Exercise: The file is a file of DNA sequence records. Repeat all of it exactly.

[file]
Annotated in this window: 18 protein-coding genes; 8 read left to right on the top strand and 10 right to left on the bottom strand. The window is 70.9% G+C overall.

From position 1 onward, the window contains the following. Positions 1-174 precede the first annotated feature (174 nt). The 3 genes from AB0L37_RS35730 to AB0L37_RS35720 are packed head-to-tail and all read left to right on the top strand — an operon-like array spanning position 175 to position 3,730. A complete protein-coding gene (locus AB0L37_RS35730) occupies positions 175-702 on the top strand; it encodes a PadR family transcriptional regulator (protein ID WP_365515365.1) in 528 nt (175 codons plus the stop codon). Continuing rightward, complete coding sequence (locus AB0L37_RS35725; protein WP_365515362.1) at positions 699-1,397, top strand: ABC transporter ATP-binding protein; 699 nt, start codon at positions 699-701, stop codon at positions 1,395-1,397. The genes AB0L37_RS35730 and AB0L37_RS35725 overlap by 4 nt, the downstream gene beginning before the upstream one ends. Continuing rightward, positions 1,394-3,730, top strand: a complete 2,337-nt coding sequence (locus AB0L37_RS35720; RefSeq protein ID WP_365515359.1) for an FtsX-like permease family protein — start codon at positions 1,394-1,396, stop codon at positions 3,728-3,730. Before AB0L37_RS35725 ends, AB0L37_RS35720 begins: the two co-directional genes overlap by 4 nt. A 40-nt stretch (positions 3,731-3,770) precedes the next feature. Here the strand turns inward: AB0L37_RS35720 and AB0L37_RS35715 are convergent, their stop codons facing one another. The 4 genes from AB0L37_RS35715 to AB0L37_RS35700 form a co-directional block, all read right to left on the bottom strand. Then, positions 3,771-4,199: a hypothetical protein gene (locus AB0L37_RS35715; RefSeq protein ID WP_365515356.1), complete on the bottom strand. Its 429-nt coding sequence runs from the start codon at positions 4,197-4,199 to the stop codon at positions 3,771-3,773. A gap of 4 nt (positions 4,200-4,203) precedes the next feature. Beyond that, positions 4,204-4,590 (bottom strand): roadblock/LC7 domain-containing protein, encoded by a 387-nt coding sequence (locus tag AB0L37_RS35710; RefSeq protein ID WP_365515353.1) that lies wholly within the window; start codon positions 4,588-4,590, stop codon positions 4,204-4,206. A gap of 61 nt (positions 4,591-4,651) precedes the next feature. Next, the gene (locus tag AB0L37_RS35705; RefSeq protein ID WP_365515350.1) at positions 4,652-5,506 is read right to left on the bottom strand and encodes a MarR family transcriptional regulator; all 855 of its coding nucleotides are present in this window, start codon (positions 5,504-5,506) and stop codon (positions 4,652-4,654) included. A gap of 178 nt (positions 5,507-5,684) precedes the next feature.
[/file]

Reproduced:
Annotated in this window: 18 protein-coding genes; 8 read left to right on the top strand and 10 right to left on the bottom strand. The window is 70.9% G+C overall.

From position 1 onward, the window contains the following. Positions 1-174 precede the first annotated feature (174 nt). The 3 genes from AB0L37_RS35730 to AB0L37_RS35720 are packed head-to-tail and all read left to right on the top strand — an operon-like array spanning position 175 to position 3,730. A complete protein-coding gene (locus AB0L37_RS35730) occupies positions 175-702 on the top strand; it encodes a PadR family transcriptional regulator (protein ID WP_365515365.1) in 528 nt (175 codons plus the stop codon). Continuing rightward, complete coding sequence (locus AB0L37_RS35725; protein WP_365515362.1) at positions 699-1,397, top strand: ABC transporter ATP-binding protein; 699 nt, start codon at positions 699-701, stop codon at positions 1,395-1,397. The genes AB0L37_RS35730 and AB0L37_RS35725 overlap by 4 nt, the downstream gene beginning before the upstream one ends. Continuing rightward, positions 1,394-3,730, top strand: a complete 2,337-nt coding sequence (locus AB0L37_RS35720; RefSeq protein ID WP_365515359.1) for an FtsX-like permease family protein — start codon at positions 1,394-1,396, stop codon at positions 3,728-3,730. Before AB0L37_RS35725 ends, AB0L37_RS35720 begins: the two co-directional genes overlap by 4 nt. A 40-nt stretch (positions 3,731-3,770) precedes the next feature. Here the strand turns inward: AB0L37_RS35720 and AB0L37_RS35715 are convergent, their stop codons facing one another. The 4 genes from AB0L37_RS35715 to AB0L37_RS35700 form a co-directional block, all read right to left on the bottom strand. Then, positions 3,771-4,199: a hypothetical protein gene (locus AB0L37_RS35715; RefSeq protein ID WP_365515356.1), complete on the bottom strand. Its 429-nt coding sequence runs from the start codon at positions 4,197-4,199 to the stop codon at positions 3,771-3,773. A gap of 4 nt (positions 4,200-4,203) precedes the next feature. Beyond that, positions 4,204-4,590 (bottom strand): roadblock/LC7 domain-containing protein, encoded by a 387-nt coding sequence (locus tag AB0L37_RS35710; RefSeq protein ID WP_365515353.1) that lies wholly within the window; start codon positions 4,588-4,590, stop codon positions 4,204-4,206. A gap of 61 nt (positions 4,591-4,651) precedes the next feature. Next, the gene (locus tag AB0L37_RS35705; RefSeq protein ID WP_365515350.1) at positions 4,652-5,506 is read right to left on the bottom strand and encodes a MarR family transcriptional regulator; all 855 of its coding nucleotides are present in this window, start codon (positions 5,504-5,506) and stop codon (positions 4,652-4,654) included. A gap of 178 nt (positions 5,507-5,684) precedes the next feature.